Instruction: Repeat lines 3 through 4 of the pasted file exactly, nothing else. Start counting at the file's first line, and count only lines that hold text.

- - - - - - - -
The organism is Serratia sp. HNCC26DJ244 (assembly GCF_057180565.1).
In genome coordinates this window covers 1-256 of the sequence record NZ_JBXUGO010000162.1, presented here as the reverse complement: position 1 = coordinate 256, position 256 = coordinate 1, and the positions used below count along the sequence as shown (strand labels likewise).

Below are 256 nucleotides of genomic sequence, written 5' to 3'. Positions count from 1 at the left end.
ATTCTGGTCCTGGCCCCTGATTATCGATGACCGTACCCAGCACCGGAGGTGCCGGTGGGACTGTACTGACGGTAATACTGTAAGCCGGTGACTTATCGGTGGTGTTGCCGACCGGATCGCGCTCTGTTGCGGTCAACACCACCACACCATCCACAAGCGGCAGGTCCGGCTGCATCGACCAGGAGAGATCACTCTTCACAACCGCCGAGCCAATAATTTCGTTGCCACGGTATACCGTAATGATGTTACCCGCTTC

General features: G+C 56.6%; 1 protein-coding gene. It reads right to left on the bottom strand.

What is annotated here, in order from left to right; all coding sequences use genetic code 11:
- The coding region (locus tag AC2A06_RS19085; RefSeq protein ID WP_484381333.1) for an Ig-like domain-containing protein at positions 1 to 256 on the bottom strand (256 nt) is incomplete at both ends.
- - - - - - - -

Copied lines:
Below are 256 nucleotides of genomic sequence, written 5' to 3'. Positions count from 1 at the left end.
ATTCTGGTCCTGGCCCCTGATTATCGATGACCGTACCCAGCACCGGAGGTGCCGGTGGGACTGTACTGACGGTAATACTGTAAGCCGGTGACTTATCGGTGGTGTTGCCGACCGGATCGCGCTCTGTTGCGGTCAACACCACCACACCATCCACAAGCGGCAGGTCCGGCTGCATCGACCAGGAGAGATCACTCTTCACAACCGCCGAGCCAATAATTTCGTTGCCACGGTATACCGTAATGATGTTACCCGCTTC